While Quarry is drawn to the dance floor, Lucinda reveals to Grey that Quarry was exiled to Scotland after calling out a colonel for cheating at cards. She points out Sir Francis Dashwood across the room, and Grey recalls hearing about Dashwood's association, the Hellfire Club, that meets at Medmenham Abbey. After Lady Lucinda departs to join her husband, Grey moves through the crowd listening to the conversations, all about Gerald's death and the rumors about him. While recoiling from Justice Margrave's comments of castration as a punishment for sodomy, he is greeted by Everett. Their conversation is cut short when Bubb-Dodington makes his introduction to Grey, and invites him to come to Medmenham Abbey. Grey makes his excuses to leave the conversation and rejoins Lady Lucinda and Harry Quarry, who is still ranting in outrage about Dashwood. Grey notices the way Quarry's lips move to say 'Dashwood' and realized that's what Gerald was trying to say when he died.
With Dashwood's name now implicated, Grey accepts the invitation to Medmenham Abbey. For the first three days, Grey notices that there is an air secrecy, and other than women coming to dine, the house-guests are all men. The most Grey can determine for sure is that Dashwood didn't murder Gerald – at least not directly – as he has an alibi. Grey inquires bluntly of Everett both what Dashwood would want with him and about Gerald's death. Everett makes the point that by association, Grey was doing harm to his own reputation.
After a day of nervous anticipation, Grey retires as usual, passing the candle before the window to the signal to Quarry – who had insisted on accompanying him, but to remain at a distance – that all is well. Grey feels obscurely comforted by Quarry being outside, more so than by Everett's presence in the next room.
He is awakened to find his bed surrounded by what look like hooded monks, who pull Grey out of bed in silence, strip him, and help him into a robe of his own. He is led out to the garden, then through a curious portal carved to resemble the female privates. The 'monks' begin their chants, and Grey tries not to laugh at it all. Dashwood speaks, giving rites similar to mass but to invoke the Master of Darkness, and an ape dressed as a bishop is brought out, jumping onto the altar and slobbering over everything.
As the now drunken group makes to depart, Grey is seized and pulled back, and bent over a marble basin. Dashwood intones a prayer in reverse Latin, putting something warm and sticky over Grey's head. Grey's attempts to struggle result in his getting punched hard in the stomach, knocking the breath out of him. Now blood-stained, he is forced to drink wine with a distinct taste of opium in it, then taken to a room and pushed inside the door, which is locked behind him.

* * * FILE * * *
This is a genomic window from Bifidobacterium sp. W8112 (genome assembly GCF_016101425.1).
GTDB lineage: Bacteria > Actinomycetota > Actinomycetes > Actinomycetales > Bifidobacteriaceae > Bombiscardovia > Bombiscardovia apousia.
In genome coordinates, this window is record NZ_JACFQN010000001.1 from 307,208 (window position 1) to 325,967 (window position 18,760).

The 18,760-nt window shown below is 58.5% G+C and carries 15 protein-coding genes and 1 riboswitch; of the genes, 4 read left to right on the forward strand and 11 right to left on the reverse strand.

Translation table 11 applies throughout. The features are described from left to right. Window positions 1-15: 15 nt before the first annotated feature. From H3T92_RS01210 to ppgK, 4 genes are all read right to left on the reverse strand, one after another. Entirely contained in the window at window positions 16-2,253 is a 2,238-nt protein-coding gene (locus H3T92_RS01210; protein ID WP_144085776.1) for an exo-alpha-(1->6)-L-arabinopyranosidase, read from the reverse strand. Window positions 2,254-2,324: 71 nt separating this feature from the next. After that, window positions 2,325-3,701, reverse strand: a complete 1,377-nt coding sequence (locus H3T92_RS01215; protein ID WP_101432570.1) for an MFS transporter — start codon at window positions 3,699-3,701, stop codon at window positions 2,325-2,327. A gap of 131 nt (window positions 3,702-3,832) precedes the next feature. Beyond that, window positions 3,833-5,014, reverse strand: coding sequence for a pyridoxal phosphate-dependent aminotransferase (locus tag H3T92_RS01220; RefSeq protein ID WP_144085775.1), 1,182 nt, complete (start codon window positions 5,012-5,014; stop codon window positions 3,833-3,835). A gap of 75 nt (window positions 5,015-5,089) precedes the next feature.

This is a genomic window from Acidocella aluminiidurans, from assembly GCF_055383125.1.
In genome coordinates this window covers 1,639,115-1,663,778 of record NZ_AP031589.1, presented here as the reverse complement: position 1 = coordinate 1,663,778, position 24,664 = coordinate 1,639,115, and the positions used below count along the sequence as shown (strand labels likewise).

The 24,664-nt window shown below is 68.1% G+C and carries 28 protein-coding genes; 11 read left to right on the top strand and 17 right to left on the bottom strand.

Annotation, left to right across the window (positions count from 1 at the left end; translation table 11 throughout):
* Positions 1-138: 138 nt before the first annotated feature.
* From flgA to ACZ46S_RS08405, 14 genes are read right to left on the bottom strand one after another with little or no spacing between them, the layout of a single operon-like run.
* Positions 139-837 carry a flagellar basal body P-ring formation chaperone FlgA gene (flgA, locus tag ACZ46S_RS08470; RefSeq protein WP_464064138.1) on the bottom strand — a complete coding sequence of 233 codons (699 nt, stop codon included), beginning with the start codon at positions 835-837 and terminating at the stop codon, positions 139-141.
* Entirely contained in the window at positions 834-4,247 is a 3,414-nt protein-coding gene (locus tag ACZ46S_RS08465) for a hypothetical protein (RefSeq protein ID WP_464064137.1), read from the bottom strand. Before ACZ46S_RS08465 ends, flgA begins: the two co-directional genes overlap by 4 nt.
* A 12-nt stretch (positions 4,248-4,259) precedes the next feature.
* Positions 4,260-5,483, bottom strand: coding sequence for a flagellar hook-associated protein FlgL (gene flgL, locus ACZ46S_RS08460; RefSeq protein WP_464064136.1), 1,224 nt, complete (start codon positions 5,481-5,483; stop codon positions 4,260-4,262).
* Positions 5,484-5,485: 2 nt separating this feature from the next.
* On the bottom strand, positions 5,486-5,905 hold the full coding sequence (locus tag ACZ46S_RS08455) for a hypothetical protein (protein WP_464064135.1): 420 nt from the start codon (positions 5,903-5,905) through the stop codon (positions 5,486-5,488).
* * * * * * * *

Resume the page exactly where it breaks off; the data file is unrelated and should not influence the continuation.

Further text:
As the little opium he had ingested wears off, he is shocked to find a young, naked and quite dead woman in the room with him. Grey is trying to puzzle out the point of this, when the door finally opens and Everett enters the room. Grey demands to know what this is all about. Everett takes the rope from Grey's robe, leaving him exposed, and wraps it tight around the girls neck to make it appear that she had been strangled. Everett explains that it's part of the initiation to the brotherhood – the rites, the baptizing in blood, and then the new pledge is locked with a young woman for his pleasure before she is then to be sacrificed at the pledge's hands while an elder brother acts as witness.
Everett confesses that he had gone through the rites as well, and ultimately confesses to the murder of Robert Gerald; Everett had approached Gerald as a prospective lover, but Gerald rejected him. Once the Hellfire Club selected Gerald as a new member, Everett knew he could not risk that Gerald would tell the brotherhood what he was – a sodomite – and he decided to eliminate him as a liability. Because Grey had been investigating Gerald's death and now knew the truth, Everett admits that he cannot let Grey live, either. Everett explains that the broadsheets had nothing to do with Gerald's death; they were just the Club's attempts to agitate Sir Richard. Grey, meanwhile, has been plotting his defense while Everett has been talking, and chooses a glass of wine as his best weapon.
They struggle for a minute, Grey with his broken glass and Everett with a knife, until Grey manages to kick Everett hard enough that he staggers backward, right into Harry Quarry's outstretched sword. Grey is unsure how much Quarry had heard, let alone what he might have made of it.
Beyond the memories of it that he would carry, Lord John Grey would also carry a scar from Everett's blade down the side of his neck.